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Georgia: retaliatory violence confirmed, US sends military forces as part of relief effort (and as a signal of US commitment) – updated

August 13, 2008

I ended my last post with the words:

While I think it is far too soon for those of us reading media accounts to pass judgment, many of these accusations are extremely troubling. The Europeans and the US need to continue to make clear that both Russia and Georgia must immediately comply with the letter and spirit of the truce.

President Bush, in fact, made a very strong statement earlier today:

President Bush said Wednesday he is skeptical that Moscow is honoring a cease-fire in neighboring Georgia, demanding that Russia end all military activities in the former Soviet republic and withdraw all its forces.

“The United States stands with the democratically elected government of Georgia and insists that the sovereignty and territorial integrity of Georgia be respected,” Bush said sternly during brief remarks in the White House Rose Garden.

“To demonstrate our solidarity with the Georgian people,” the president announced that he was sending Secretary of State Condoleezza Rice to Paris to assist the West’s diplomatic efforts on the crisis, and then to the Georgian capital of Tbilisi.

He also announced that a massive U.S. humanitarian effort was already in progress, and would involve U.S. aircraft as well as naval forces. A U.S. C-17 military cargo plane loaded with supplies is already on the way, and Bush said that Russia must ensure that “all lines of communication and transport, including seaports, roads and airports,” remain open to let deliveries and civilians through.

“To begin to repair the damage to its relations with the United States, Europe and other nations and to begin restoring its place in the world, Russia must keep its word and act to end this crisis,” Bush said.

The decision to send military forces into Georgia as the main element of the reconstruction efforts definitely sends a strong signal that the US is willing to assume some risks in order to end the violence. My initial impression is that this is a smart move, despite the lingering dangers involved [except it turns out to be less than “token” so far… largely in-and-out flights and a hospital ship].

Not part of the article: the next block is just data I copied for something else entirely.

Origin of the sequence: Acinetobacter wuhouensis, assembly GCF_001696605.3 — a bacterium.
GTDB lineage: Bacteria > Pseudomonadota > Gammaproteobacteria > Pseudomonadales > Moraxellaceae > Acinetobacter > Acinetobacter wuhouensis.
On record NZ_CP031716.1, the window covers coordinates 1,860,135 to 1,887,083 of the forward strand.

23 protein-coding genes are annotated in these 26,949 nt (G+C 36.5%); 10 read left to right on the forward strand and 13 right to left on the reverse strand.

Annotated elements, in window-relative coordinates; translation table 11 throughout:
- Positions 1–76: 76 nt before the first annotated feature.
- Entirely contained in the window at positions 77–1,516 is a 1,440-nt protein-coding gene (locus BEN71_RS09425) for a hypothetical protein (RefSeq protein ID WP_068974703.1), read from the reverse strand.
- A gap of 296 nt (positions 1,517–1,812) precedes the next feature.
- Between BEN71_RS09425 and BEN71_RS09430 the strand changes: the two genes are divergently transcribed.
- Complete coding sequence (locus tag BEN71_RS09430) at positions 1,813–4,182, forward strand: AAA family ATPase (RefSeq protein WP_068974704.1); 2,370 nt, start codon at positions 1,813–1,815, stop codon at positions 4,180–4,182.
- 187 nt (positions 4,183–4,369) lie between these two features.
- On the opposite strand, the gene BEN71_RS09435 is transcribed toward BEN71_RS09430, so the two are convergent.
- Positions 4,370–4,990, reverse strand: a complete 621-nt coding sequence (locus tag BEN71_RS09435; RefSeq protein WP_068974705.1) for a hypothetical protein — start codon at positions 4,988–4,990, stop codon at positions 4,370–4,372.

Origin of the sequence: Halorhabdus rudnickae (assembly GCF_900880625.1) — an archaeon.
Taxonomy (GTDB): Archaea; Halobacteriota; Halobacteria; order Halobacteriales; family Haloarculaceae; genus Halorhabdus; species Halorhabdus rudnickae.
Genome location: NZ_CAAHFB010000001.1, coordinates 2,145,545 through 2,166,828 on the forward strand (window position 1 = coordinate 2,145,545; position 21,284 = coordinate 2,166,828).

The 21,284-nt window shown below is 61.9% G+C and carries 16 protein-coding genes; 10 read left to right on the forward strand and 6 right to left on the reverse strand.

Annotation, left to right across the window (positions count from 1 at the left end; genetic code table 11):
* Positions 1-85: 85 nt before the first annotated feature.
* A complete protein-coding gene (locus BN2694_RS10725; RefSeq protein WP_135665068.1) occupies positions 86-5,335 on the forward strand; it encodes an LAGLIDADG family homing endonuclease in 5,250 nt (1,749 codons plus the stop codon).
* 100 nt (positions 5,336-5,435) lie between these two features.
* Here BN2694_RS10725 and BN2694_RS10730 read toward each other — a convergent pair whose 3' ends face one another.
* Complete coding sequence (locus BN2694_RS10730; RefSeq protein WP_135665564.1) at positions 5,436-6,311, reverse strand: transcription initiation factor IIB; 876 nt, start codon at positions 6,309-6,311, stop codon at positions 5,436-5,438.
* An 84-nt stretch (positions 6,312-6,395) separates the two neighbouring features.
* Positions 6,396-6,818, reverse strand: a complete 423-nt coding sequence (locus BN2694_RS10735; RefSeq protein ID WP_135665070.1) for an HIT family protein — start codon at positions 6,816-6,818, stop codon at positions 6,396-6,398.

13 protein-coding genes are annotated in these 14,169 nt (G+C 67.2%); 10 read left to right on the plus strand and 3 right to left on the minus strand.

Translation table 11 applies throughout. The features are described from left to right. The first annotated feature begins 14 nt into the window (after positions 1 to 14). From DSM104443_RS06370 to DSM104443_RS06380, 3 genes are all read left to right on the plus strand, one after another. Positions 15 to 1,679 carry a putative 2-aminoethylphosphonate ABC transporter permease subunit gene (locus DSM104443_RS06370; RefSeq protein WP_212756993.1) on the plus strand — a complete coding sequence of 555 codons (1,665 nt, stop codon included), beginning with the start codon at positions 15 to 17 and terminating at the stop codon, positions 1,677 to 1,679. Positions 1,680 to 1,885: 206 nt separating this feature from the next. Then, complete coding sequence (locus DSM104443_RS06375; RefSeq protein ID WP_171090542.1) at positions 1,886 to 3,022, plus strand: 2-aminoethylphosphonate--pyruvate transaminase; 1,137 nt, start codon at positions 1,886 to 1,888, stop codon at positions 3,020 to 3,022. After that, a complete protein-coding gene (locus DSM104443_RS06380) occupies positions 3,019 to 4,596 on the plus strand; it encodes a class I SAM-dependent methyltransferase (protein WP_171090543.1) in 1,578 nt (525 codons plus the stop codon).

And it is becoming all too clear that the Russians and their irregular allies have been engaging in some last-chance retaliation for the Georgian offensive.

The BBC confirms that Ossetian irregulars are looting and pillaging in Gori, as Russian troops look on. While Al Jazeera reports that the Russians have, indeed. sunk several Georgian vessels in Poti.

“We have seen more and more Russian troops coming into the area all day – a continuous build up of forces including columns of tanks and truck all along the roads here.

“They came into this area and destroyed six Georgian vessels.

“From what we understand, they came with the specific task of destroying all the military facilities of the Georgians,” she said.

But this final push to humiliate and cripple the Georgians even further may be ending, at least according to Georgian officials who report that the Russians are now pulling back from Zugdidi and will leave Gori soon. The Russians, for their part, describe their actions as “enforcing” the cease fire.

Russia said its forces had dismantled and destroyed military hardware and ammunition at an undefended Georgian military base near Gori on Wednesday.

A Russian military statement said the action was taken in the interest of demilitarising the conflict zone.

… On a different note: John Roberts, writing for the BBC, paints an interesting picture of the effect of the conflict on future investment in Georgia.

… Saakashvili, shockingly enough, says that Georgia will leave the Commonwealth of Independent States (CIS).

… EU member-states agree to play a role in monitoring the peace agreement.

… The Russians are claiming violations of the ceasefire agreement by the Georgians. They say they’ve shot down two drones in the last day or so and that Georgian forces have not actually withdrawn from the area around South Ossetia.

… Rob Farley has a nice piece with preliminary thoughts about comparative military effectiveness in the conflict.

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Daniel H. Nexon is a Professor at Georgetown University, with a joint appointment in the Department of Government and the School of Foreign Service. His academic work focuses on international-relations theory, power politics, empires and hegemony, and international order. He has also written on the relationship between popular culture and world politics.